As famous and fiery an orator as 19th-century America ever produced, Frederick Douglass carved his name into history — and onto bridges and avenues yet to be built — through the power and rightness of his words.
So the creators of American Prophet: Frederick Douglass in His Own Words (★★★☆☆), in its world-premiere production at Arena Stage, wisely draw directly from the source for their expansive, though not exhaustive, biography of the great abolitionist, author, publisher, statesman, escaped slave, and public speaker.
The bulk of Douglass’ lines and lyrics in the show are words that the man either spoke or wrote, interpreted and interpolated fluidly by book writers Charles Randolph-Wright and Marcus Hummon.
Randolph-Wright also directs, while Grammy-winner Hummon composed music and lyrics for the score, which floats between R&B, pop, and gospel influences, but stays too comfortably within theater conventions.
The music doesn’t start down the most adventurous path. Opening with Douglass plaintively singing “What Does Freedom Look Like?” feels way too obvious.
The follow-up number, “Going to the Great House,” turns out to be a sharply satirical subversion of happy-dancing-slave tropes, but then shifts into a sober — and, again, very on-the-nose — “Wade in the Water,” complete with choreography reminiscent of Alvin Ailey’s “Revelations.”
Fortunately, the show goes bolder in its characterization of Frederick Douglass. One of the most photographed figures of his time, he intentionally never smiled in front of the camera — a point referenced in the show — as he wanted to project the image of the serious social reformer.
The dozens of portraits that Douglass posed for thus offer but a hint of his true personality, and despite his renown as a speech-maker, no known recordings of him exist. (He died in 1895.) Randolph-Wright and Hummon have license then to imagine Douglass to be as big and brash, good-humored, and romantic as they please, allowing Cornelius Smith, Jr. to portray the man with a dynamic intensity that galvanizes the production.
Smith expresses the character most vividly through his piercing eyes and supple voice, often paired in uplifting harmony with Kristolyn Lloyd, portraying Frederick’s steadfastly supportive wife Anna. The pair, and the entire cast, get a great assist from Mia Neal’s wigs and makeup, and Dede Ayite’s fine costumes.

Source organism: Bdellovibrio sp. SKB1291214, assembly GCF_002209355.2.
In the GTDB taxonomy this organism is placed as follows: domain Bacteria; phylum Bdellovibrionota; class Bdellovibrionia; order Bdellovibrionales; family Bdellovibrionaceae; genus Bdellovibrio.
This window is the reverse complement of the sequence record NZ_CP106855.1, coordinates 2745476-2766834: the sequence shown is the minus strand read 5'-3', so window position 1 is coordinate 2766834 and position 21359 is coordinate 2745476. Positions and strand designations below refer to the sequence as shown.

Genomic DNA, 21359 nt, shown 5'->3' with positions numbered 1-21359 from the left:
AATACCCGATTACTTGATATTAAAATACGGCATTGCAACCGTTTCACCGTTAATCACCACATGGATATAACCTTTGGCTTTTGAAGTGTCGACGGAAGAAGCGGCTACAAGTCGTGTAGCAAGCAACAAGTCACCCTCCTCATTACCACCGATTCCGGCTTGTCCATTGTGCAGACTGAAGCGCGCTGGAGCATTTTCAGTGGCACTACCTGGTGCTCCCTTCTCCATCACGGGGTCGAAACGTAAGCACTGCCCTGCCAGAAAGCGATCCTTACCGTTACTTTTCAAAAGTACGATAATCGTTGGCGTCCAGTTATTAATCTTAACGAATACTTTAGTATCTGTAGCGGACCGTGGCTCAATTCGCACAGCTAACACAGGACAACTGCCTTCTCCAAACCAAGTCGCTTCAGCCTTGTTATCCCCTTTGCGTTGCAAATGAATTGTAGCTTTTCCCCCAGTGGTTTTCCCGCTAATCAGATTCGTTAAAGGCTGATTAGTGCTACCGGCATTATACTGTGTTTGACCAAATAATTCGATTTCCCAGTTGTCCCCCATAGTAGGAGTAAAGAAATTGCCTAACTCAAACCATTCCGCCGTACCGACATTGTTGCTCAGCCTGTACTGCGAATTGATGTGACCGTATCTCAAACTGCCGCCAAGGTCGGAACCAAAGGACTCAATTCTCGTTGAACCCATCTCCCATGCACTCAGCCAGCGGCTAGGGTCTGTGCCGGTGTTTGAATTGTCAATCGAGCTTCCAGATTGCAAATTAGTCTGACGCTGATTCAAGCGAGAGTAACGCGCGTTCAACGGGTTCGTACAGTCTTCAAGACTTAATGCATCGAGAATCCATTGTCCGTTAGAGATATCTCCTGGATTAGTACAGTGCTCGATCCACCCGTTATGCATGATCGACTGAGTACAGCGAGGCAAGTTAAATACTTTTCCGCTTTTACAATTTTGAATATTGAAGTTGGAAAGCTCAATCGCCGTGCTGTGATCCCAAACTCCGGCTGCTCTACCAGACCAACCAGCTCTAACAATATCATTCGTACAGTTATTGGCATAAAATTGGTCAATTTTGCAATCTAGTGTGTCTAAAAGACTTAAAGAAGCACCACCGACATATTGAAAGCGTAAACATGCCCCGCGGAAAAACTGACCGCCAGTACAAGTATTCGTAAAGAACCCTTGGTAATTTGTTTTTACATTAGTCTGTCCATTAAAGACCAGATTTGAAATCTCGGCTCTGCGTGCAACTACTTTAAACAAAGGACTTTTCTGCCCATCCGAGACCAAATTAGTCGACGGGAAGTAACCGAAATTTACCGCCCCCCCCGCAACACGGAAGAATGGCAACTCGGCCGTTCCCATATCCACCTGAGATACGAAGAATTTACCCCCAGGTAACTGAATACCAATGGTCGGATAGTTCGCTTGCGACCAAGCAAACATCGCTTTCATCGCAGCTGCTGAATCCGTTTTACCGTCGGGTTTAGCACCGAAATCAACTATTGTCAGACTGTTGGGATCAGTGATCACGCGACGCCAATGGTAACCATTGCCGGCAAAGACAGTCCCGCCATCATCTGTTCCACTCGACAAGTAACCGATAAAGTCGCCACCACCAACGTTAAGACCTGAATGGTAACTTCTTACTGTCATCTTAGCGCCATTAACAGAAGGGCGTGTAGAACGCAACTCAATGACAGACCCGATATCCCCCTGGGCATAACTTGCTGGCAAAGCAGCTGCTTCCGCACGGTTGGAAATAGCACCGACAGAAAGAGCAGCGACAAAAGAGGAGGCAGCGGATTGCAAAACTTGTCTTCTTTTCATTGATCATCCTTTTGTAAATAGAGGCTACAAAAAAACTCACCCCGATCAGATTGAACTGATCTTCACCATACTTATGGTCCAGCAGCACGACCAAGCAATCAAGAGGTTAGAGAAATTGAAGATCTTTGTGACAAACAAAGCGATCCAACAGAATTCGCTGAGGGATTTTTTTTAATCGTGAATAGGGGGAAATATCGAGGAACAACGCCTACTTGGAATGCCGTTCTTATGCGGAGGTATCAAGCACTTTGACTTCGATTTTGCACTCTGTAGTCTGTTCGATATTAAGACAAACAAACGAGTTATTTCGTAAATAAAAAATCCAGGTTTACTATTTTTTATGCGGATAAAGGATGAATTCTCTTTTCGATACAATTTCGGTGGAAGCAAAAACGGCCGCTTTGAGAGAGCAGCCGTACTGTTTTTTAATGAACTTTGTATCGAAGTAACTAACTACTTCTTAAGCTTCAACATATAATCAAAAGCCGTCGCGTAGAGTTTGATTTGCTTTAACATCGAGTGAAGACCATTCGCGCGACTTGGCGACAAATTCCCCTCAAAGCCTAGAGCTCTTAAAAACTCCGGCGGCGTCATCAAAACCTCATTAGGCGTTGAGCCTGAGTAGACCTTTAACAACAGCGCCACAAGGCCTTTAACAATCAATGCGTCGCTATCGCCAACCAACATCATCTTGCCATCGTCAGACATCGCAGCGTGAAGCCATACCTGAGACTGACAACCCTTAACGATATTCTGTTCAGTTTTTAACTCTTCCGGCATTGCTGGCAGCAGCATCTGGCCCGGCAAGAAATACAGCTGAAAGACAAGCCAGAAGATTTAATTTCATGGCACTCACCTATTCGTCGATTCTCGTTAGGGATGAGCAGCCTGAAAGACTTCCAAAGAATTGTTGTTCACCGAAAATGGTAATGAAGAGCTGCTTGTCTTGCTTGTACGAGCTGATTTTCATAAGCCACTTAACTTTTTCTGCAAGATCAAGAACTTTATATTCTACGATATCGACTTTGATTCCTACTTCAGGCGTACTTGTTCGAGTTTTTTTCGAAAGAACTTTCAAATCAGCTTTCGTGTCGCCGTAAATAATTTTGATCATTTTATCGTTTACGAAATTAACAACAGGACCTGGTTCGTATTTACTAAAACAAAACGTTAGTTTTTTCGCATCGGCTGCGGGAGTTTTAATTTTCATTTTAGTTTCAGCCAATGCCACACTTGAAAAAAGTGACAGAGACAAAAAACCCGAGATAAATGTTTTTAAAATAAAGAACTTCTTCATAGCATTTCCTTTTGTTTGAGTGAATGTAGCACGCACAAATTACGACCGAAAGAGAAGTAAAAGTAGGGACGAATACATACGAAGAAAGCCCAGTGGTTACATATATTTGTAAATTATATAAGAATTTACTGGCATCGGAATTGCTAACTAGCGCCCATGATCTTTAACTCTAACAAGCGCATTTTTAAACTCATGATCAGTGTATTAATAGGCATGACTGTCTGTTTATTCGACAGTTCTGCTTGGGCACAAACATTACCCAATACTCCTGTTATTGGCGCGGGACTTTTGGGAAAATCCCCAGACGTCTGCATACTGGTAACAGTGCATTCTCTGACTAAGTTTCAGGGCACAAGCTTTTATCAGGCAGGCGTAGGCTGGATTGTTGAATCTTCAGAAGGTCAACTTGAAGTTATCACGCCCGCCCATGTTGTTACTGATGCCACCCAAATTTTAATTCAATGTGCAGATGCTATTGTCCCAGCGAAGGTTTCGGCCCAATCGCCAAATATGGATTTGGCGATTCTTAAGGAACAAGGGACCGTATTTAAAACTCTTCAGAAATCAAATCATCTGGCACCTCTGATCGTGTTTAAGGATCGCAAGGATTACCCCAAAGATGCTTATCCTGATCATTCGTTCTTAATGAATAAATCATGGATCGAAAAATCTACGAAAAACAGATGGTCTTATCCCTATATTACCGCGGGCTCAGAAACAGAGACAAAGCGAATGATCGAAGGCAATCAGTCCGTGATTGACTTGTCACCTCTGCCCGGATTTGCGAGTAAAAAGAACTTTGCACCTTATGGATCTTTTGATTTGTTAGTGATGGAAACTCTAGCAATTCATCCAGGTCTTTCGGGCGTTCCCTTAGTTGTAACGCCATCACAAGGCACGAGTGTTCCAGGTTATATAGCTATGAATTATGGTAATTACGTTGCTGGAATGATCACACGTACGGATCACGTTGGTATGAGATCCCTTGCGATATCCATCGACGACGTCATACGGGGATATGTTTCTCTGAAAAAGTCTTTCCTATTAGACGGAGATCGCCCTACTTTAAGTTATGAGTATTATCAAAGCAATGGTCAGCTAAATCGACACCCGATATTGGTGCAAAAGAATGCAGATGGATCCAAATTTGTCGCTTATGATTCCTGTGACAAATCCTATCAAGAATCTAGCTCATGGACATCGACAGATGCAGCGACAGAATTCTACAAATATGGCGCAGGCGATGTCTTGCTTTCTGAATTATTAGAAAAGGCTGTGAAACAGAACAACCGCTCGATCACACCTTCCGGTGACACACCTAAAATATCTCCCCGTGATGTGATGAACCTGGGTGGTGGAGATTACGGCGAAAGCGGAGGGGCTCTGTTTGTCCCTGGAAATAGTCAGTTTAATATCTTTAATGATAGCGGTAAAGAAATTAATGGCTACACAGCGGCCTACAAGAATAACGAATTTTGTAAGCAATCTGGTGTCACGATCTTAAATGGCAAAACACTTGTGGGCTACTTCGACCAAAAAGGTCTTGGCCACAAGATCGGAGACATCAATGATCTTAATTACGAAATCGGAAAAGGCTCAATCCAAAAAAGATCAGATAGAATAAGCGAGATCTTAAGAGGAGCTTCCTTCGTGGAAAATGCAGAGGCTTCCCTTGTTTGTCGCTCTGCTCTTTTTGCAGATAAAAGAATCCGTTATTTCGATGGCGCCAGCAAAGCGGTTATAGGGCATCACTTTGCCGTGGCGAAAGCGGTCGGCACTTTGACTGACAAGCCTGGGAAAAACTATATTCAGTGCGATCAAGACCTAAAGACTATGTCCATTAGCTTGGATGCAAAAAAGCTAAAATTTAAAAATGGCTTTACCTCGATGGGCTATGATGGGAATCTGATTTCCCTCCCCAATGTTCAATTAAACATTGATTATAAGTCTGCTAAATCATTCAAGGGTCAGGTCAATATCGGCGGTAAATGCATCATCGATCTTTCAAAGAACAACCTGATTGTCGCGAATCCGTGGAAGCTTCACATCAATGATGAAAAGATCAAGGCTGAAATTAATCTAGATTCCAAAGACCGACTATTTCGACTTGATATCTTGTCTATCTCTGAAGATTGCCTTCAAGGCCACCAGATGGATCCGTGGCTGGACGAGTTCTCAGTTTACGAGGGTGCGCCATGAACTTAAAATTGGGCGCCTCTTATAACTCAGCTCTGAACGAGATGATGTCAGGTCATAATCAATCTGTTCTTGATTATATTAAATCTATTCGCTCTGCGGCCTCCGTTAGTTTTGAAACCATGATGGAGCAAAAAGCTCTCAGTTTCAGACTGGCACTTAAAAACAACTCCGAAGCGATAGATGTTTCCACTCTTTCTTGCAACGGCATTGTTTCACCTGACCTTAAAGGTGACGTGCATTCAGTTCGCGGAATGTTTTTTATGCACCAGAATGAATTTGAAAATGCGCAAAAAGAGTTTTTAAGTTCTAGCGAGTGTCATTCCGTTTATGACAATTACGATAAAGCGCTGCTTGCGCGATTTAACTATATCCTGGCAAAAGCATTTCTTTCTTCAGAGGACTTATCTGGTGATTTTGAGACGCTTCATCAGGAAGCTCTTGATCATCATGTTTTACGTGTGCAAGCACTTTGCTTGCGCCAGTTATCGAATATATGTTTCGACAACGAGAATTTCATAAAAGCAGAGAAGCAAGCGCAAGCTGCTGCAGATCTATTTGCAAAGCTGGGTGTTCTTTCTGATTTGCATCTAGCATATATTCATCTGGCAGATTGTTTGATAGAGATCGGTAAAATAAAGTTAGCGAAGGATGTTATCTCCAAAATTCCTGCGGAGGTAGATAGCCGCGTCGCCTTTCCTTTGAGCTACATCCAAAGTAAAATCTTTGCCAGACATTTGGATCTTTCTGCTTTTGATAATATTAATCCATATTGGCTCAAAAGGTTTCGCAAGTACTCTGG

It’s with Anna’s help that Frederick escapes to freedom, venturing from Baltimore to New York City, where the slave Frederick Bailey first adopts the surname Douglass. His loving wife wonders in “Your Star” if her name and deeds will be remembered alongside her husband’s.
A song for countless women and spouses whose contributions to history faded into a famous partner’s shadow, the number balances the musical’s respect for history and its modern sensibility.
American Prophet best strikes that balance in “We Need a Fire,” a call to action led by Douglass and abolitionist compatriot John Brown, impressively portrayed by Chris Roberts as a bright-eyed zealot for the cause of freeing the slaves.
In words that Douglass originally spoke to a 4th of July crowd in Rochester, in 1852, Douglass and Brown raise a rallying cry that sounds no less savvy today. “It’s not light that we need, but fire/It is not the gentle shower, but thunder/We need the storm.”
Employing Douglass’ speeches and writing to persuasive effect, Randolph-Wright and Hummon forge a powerful connection to the influential orators and movements that have followed him. Speaking or singing, this Frederick Douglass commands the stage — and set designer Arnulfo Maldonado’s open, rounded pulpit of golden-hued lumber — while stoking the fires of freedom-fighters present and future.
American Prophet runs through August 28 at Arena Stage, 1101 6th St. SW. Tickets are $51 to $105. Visit www.arenastage.org or call 202-488-3300.
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